In the wake of the latest mass school shooting, students are taking action to send a powerful message: Enough is enough. It was on Valentine's Day that a 19-year-old killed 17 students and teachers at Marjory Stoneman Douglas High School with a semi-automatic assault rifle. Understandably, the Parkland, Florida, community remains shocked and devastated by this unimaginable act of violence. However, five students who survived the shooting are channeling their grief and anger to bring about real change. But where is the March for Our Lives? The movement seeks to bring change to gun safety laws.
On Sunday, five high school students — Jacqueline Coren, Emma Gonzalez, Cameron Kasky, David Hogg, and Alex Wind — announced they were organizing a protest they've called March for Our Lives. The march will take place on March 24 in Washington, D.C., reported ABC News. That morning, students and allies will gather on our nation's capitol "to demand that their lives and safety become a priority," and to once and for all "end gun violence and mass shootings in our schools," the network reported. “People keep asking us, 'What about the Stoneman Douglas shooting is going to be different, because this has happened before and change hasn't come?' This is it," Kasky told ABC News. The 11th-grader added:
People are saying that it’s not time to talk about gun control. And we can respect that. Here’s a time. March 24th in every single city. We are going to be marching together as students begging for our lives.
Kasky explained the march isn't specifically a protest against the GOP or for Democrats. It's about those who have it within their power to initiate change. "This is about the adults. We feel neglected and at this point, you're either with us or against us," he said, according to ABC News. Kasky added:
Any politician on either side who is taking money from the NRA is responsible for events like this. At the end of the day, the NRA is fostering and promoting this gun culture.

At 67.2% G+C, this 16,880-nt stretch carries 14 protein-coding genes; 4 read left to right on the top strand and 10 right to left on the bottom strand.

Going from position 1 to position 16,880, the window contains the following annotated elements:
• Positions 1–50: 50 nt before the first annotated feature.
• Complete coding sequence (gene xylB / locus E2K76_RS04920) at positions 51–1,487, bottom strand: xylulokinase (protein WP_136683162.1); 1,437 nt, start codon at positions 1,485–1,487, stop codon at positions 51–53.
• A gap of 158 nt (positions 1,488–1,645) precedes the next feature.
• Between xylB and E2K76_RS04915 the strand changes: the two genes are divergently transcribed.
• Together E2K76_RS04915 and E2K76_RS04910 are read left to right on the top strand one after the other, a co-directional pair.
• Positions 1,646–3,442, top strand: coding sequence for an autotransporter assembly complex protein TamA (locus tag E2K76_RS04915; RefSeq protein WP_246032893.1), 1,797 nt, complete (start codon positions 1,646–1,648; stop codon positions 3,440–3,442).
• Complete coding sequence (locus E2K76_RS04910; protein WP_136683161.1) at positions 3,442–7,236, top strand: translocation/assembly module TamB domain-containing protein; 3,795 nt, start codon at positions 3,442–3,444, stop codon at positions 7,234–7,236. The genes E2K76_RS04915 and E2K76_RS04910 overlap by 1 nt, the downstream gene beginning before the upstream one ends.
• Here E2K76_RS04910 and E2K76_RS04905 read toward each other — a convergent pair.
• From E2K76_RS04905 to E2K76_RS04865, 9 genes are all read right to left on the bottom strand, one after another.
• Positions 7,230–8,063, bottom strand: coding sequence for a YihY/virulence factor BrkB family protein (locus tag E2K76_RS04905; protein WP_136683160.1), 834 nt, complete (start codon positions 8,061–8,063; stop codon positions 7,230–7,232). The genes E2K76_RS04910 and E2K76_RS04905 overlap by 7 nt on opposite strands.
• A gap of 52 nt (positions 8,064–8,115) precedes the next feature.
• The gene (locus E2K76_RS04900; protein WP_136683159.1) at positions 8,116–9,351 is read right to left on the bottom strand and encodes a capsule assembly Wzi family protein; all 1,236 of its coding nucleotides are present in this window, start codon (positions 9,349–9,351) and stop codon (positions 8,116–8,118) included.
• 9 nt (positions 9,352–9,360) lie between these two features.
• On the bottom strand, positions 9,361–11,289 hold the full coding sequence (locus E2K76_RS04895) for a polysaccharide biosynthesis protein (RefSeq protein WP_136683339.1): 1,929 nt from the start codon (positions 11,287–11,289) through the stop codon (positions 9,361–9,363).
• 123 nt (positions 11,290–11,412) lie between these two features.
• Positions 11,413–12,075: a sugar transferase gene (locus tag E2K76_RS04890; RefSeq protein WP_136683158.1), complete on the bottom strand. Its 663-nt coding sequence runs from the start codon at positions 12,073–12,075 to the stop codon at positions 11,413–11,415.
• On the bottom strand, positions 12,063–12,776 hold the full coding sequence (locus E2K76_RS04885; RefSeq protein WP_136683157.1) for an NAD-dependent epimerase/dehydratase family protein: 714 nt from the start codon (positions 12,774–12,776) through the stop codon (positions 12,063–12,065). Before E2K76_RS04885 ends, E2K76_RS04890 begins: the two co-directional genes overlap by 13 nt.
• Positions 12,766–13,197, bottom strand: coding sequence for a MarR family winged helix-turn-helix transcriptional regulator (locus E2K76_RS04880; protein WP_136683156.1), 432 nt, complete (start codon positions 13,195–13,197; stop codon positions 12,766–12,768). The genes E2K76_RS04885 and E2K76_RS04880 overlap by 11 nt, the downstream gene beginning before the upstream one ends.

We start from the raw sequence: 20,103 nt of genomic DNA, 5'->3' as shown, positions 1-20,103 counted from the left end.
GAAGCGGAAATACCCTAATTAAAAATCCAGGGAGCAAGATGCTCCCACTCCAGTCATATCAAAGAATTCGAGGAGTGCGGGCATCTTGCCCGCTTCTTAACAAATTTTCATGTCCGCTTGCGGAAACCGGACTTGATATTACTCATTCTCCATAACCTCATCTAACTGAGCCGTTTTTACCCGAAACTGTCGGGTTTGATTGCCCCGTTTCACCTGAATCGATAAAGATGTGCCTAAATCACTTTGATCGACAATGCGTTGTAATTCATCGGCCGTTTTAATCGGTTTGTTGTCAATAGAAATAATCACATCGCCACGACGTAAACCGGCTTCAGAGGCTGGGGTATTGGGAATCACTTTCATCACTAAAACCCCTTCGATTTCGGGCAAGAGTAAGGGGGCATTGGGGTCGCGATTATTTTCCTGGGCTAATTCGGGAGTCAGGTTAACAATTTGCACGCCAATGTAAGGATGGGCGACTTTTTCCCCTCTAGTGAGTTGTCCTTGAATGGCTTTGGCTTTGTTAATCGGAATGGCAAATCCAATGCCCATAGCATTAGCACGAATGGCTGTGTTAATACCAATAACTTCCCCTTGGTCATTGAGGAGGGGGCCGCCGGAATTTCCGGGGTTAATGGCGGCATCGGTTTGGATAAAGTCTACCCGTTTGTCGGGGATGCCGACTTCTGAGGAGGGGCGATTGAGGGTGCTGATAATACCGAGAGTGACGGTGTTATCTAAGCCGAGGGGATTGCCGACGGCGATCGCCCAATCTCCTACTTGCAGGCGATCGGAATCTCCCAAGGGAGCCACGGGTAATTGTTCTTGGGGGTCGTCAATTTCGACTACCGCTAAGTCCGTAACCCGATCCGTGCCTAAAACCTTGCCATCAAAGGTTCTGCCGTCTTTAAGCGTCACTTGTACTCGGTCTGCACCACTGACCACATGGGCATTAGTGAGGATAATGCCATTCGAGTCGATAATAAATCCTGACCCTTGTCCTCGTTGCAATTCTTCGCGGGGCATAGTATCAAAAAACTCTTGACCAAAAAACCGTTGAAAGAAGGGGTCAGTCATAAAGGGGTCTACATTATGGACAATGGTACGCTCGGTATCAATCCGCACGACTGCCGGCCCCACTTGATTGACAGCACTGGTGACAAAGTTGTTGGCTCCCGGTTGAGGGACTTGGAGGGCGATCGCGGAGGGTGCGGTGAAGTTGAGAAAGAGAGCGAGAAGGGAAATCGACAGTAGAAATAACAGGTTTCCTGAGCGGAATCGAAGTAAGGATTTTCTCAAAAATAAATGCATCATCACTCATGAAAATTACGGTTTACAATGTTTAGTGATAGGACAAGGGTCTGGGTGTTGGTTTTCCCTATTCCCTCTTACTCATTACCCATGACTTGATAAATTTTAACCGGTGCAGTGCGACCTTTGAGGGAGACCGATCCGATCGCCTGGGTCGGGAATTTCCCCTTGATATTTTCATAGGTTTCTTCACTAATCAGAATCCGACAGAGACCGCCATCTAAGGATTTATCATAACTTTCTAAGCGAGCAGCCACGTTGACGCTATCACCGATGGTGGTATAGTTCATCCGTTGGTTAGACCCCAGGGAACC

The student-organizers of the march also hope to have conversations with certain politicians about guns, namely President Donald Trump, Florida Sen. Marco Rubio, and Florida Gov. Rick Scott.
On Saturday, another one of the march's organizations, Emma Gonzalez, gave an impassioned speech at a gun safety rally, Vox reported. “Politicians who sit in their gilded House and Senate seats funded by the NRA telling us nothing could have ever been done to prevent this, we call BS,” She added:
They say that tougher gun laws do not decrease gun violence. We call BS. They say a good guy with a gun stops a bad guy with a gun. We call BS. They say guns are just tools like knives and are as dangerous as cars. We call BS. … They say that no laws could have been able to prevent the hundreds of senseless tragedies that have occurred. We call BS.
March for Our Lives has already gained momentum. In fact, George and Amal Clooney decided to donate $500,000 to the March for Our Lives, reported E! Online. "Amal and I are so inspired by the courage and eloquence of these young men and women from Stoneman Douglas High School," George told E! Online on Tuesday. He continued:
Our family will be there on March 24 to stand side by side with this incredible generation of young people from all over the country, and in the name of our children Ella and Alexander, we're donating $500,000 to help pay for this groundbreaking event. Our children's lives depend on it.
For those who are inspired to take action but can't make it to the March for Our Lives in Washington, D.C., there is another opportunity to get involved, NBC reported. Women's March Youth EMPOWER is calling for a national school walkout on March 14, during which students and staff from across the nation will walk out of their classrooms for 17 minutes, starting at 10 a.m. EST, according to a statement from the organization.
Even after these demonstrations have passed, we need to keep the conversation going. We cannot forget the innocent lives who have been lost — at the hands individuals who shouldn't have had access to a semi-automatic weapons in the first place.
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